It's a side issue in American politics, but it's been a vexing one nevertheless: the fact that the television networks project election results from the 80 percent of the nation in the Eastern and Central time zones while the 20 percent in the Mountain, Pacific, Alaska and Hawaii time zones still have a chance to go -- or not go -- to the polls. A lot of Western state politicians were furious in 1980 when the networks projected Ronald Reagan the winner at 5:15 Pacific time and broadcast soon afterward Jimmy Carter's concession statement; they claimed that voters got out of the lines at the polls and that several Democratic congressmen were defeated in close races as a result.
No effect has been proven. But it violates many people's idea of fairness for a winner to be conclusively and reliably declared while some people still haven't had a chance to vote. The networks have for years refrained from projecting results in any state until most or all of its polls are closed. But in recent years they "characterized" the results of exit polls before the real polls closed. As you might expect, these "characterizations" have gotten closer and closer to outright violations of the networks' own undertaking not to project results early.
The result has been acrimony, with some politicians hinting threateningly that maybe the networks will have to be censored. Now both sides have taken a step away from confrontation and toward an intelligent solution. The networks agreed last fall -- ABC before election night, CBS and NBC afterward -- not to "characterize" results any more. Reps. Al Swift (D-Wash.) and Bill Thomas (R-Calif.) agreed Thursday that they'll hold hearings on proposals to set a uniform poll-closing time across the nation.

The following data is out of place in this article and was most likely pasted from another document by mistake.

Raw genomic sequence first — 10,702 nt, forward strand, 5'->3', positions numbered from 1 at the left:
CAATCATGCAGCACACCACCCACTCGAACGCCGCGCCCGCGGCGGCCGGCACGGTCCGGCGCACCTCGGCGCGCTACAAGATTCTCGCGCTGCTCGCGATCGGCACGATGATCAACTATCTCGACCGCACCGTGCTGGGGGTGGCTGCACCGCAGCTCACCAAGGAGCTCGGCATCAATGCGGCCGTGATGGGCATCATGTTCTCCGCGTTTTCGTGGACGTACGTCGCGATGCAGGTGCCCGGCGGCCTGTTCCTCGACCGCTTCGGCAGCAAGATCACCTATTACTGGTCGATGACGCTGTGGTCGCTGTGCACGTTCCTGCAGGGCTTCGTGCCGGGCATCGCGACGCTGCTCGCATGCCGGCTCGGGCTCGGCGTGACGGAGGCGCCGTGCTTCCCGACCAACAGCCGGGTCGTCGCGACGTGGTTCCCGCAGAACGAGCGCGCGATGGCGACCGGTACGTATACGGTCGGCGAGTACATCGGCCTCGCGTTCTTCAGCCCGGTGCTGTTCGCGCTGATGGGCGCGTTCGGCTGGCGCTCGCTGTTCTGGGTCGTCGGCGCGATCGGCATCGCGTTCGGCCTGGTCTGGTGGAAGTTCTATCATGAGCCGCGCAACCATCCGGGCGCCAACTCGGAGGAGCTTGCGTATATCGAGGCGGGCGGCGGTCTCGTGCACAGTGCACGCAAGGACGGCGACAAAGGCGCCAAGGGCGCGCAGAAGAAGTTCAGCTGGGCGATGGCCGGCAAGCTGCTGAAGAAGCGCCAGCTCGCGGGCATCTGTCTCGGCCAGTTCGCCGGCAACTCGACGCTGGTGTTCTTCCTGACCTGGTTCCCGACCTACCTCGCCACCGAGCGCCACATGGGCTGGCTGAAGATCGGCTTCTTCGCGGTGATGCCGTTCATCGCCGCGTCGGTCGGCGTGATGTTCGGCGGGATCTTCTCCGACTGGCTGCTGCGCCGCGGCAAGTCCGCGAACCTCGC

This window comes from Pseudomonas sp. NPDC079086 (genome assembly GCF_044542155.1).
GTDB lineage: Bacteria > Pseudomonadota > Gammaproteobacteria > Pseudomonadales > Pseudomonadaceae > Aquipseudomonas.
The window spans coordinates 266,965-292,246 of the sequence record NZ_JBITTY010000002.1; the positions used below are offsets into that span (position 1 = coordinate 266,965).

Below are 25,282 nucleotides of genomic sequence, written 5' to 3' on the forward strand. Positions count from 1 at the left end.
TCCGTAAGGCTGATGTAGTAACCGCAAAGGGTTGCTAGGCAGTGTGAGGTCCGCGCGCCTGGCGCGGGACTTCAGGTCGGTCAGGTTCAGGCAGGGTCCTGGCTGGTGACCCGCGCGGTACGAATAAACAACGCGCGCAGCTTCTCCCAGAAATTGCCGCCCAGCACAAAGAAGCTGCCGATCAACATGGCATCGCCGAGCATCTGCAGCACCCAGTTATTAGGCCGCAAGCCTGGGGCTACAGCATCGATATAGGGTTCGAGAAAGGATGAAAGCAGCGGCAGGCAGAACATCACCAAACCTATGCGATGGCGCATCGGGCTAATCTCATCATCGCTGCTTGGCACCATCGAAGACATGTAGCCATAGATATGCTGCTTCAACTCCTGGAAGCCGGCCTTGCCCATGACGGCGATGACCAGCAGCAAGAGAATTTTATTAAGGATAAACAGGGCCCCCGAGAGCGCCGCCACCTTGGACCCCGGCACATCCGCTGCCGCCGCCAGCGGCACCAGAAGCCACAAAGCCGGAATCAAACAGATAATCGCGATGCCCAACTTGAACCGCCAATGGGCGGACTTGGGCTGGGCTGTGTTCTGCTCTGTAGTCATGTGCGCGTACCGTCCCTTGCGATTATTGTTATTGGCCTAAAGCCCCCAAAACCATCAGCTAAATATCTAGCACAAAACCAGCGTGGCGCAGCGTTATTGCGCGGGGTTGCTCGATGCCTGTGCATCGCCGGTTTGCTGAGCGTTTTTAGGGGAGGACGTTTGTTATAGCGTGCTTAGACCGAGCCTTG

That may not be as impractical as it first appears, and more feasible than the proposal for 24-hour voting. Poll-closing times of, say, 10 p.m. in the East and 7 p.m. on the West Coast would mean changes of only a few hours in most states. There is some evidence that the number of hours polls are open has only a small effect on turnout, and abundant evidence that turnout is lightest in the late hours.
Mr. Swift and Mr. Thomas are right not to just jump in and support uniform poll closings; it's always dangerous to tinker with the fragile machinery of elections. For once, Congress is looking at this issue at the right time, three years before the presidential election; there's time to write a good law and make whatever practical adjustments are necessary. Is it foolishly optimistic to hope that this nettlesome issue could be settled this year?